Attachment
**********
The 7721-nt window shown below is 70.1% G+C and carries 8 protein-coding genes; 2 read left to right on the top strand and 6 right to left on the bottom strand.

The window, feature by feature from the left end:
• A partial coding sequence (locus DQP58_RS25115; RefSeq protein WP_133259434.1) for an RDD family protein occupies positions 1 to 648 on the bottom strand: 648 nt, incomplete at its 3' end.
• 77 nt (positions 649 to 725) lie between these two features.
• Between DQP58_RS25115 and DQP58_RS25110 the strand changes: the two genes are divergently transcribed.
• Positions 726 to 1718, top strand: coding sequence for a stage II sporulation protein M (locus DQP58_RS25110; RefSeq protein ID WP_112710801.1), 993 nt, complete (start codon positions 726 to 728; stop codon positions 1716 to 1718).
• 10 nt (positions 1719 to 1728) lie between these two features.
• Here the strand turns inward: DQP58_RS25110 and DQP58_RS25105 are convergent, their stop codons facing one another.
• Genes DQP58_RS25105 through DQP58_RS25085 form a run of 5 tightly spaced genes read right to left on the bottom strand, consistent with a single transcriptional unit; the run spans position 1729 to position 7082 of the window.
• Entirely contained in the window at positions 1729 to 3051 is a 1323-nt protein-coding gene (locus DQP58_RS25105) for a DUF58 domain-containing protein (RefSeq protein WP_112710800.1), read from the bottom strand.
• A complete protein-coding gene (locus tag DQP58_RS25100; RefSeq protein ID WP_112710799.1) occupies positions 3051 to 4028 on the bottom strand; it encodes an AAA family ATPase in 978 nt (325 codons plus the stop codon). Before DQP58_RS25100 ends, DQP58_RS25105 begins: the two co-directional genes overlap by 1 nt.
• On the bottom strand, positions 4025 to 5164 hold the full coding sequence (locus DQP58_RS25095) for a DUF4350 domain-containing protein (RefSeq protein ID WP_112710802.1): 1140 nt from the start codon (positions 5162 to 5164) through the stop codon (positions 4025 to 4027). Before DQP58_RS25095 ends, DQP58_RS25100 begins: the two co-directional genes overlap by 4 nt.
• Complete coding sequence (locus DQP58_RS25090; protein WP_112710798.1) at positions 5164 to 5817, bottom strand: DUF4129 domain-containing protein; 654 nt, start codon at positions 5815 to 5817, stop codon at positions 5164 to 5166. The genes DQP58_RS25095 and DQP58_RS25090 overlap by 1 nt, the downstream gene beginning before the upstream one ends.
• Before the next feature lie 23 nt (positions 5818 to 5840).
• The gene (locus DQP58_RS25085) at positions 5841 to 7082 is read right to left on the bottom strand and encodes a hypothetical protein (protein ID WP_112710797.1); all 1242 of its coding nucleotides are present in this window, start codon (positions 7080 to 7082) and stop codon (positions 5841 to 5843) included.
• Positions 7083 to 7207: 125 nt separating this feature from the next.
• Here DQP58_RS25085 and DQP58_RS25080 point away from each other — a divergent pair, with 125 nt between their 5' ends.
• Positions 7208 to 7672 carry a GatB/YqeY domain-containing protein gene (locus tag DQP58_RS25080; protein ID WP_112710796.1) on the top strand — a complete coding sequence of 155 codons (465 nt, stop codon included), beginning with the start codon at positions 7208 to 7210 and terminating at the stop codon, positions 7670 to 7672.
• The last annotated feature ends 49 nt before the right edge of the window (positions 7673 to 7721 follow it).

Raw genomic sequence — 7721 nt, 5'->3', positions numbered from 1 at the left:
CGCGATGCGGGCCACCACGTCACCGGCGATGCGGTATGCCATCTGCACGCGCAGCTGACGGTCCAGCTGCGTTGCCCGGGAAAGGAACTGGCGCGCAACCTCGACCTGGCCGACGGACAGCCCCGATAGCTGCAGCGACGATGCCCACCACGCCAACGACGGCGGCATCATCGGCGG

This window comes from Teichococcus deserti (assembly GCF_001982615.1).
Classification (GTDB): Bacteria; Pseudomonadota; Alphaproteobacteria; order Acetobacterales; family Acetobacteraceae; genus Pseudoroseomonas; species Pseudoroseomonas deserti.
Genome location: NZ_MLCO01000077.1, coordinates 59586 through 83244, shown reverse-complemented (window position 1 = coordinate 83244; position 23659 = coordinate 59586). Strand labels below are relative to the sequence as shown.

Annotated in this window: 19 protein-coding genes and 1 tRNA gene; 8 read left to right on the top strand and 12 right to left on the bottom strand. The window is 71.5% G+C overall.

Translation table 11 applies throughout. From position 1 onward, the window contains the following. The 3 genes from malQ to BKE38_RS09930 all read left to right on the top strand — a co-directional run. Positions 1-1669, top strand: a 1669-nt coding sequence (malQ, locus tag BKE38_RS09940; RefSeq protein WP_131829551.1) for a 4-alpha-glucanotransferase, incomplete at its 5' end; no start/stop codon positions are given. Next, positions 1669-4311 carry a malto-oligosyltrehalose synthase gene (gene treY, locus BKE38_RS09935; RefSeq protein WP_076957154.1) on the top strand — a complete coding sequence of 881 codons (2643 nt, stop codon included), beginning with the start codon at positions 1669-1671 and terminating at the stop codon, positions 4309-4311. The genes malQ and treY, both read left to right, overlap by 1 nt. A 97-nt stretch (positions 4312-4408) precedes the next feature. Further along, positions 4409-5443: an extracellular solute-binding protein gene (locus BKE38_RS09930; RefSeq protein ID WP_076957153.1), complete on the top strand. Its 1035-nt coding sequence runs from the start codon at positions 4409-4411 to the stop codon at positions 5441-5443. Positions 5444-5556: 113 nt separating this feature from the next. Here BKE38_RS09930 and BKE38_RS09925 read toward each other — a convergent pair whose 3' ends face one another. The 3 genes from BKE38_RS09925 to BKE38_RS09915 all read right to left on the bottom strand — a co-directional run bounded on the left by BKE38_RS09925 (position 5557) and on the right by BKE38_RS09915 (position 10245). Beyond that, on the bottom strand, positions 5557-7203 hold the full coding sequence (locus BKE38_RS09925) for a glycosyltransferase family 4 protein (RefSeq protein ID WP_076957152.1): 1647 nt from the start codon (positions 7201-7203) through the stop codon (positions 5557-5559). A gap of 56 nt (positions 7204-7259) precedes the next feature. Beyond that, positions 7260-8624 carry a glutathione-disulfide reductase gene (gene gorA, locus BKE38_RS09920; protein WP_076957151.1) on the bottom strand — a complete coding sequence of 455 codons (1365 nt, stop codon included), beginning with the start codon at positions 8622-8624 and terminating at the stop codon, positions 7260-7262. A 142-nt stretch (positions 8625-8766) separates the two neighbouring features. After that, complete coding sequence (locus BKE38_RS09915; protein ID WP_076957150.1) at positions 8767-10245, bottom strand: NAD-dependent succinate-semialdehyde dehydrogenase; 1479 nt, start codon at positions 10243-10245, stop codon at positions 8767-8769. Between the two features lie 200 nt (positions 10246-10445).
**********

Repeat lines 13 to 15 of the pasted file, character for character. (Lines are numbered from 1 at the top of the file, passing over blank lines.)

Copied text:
• Complete coding sequence (locus DQP58_RS25090; protein WP_112710798.1) at positions 5164 to 5817, bottom strand: DUF4129 domain-containing protein; 654 nt, start codon at positions 5815 to 5817, stop codon at positions 5164 to 5166. The genes DQP58_RS25095 and DQP58_RS25090 overlap by 1 nt, the downstream gene beginning before the upstream one ends.
• Before the next feature lie 23 nt (positions 5818 to 5840).
• The gene (locus DQP58_RS25085) at positions 5841 to 7082 is read right to left on the bottom strand and encodes a hypothetical protein (protein ID WP_112710797.1); all 1242 of its coding nucleotides are present in this window, start codon (positions 7080 to 7082) and stop codon (positions 5841 to 5843) included.